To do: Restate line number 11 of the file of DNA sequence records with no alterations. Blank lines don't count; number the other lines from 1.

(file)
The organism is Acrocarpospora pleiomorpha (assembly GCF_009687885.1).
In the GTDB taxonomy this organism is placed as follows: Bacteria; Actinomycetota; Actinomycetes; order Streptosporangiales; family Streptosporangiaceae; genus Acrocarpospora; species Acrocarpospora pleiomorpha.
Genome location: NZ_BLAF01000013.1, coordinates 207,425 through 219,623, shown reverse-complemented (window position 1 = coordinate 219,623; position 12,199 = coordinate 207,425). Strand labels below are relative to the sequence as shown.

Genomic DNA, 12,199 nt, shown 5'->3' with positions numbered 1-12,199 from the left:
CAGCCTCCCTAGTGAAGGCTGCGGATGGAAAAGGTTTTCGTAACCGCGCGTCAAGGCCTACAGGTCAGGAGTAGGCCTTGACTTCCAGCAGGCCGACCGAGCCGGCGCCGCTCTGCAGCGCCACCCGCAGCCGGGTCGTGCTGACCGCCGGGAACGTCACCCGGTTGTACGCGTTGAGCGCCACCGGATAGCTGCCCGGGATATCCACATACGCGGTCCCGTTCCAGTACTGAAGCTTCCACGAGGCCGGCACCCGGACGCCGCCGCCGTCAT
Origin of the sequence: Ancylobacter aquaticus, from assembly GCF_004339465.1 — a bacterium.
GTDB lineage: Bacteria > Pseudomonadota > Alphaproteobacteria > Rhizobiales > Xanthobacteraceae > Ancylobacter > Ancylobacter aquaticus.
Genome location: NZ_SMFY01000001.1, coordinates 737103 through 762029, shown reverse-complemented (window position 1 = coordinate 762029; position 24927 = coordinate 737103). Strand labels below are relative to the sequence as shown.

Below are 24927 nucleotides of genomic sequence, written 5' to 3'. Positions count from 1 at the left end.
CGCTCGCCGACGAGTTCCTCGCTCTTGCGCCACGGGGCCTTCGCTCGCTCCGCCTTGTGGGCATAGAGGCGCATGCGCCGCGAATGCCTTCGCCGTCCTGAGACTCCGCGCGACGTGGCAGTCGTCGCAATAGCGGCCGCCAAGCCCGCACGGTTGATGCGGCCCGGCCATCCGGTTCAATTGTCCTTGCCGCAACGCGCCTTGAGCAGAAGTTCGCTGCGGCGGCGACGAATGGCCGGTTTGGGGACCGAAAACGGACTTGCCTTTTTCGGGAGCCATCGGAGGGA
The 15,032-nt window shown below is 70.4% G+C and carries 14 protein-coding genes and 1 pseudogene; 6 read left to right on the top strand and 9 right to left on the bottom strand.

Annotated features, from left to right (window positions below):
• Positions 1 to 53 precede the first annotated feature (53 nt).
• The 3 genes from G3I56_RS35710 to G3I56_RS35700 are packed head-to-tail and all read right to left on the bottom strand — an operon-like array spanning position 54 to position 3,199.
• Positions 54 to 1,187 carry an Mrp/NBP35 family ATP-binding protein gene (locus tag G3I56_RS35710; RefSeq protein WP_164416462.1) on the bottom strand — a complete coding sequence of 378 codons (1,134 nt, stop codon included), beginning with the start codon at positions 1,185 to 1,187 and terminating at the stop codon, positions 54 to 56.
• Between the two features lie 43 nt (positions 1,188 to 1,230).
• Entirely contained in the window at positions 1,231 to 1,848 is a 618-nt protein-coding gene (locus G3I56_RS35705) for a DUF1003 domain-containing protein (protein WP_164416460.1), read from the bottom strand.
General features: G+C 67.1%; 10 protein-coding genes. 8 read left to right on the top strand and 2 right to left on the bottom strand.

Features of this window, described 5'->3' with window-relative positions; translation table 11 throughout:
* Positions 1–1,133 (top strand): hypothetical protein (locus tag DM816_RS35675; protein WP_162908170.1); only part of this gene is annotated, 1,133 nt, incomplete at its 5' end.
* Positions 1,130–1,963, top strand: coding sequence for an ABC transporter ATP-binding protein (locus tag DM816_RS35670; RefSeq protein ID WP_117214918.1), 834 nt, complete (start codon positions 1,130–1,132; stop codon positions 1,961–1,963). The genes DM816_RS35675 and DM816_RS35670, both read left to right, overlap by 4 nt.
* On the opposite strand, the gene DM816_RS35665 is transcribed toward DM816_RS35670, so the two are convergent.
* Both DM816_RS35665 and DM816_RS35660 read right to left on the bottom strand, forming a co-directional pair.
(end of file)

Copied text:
The 15,032-nt window shown below is 70.4% G+C and carries 14 protein-coding genes and 1 pseudogene; 6 read left to right on the top strand and 9 right to left on the bottom strand.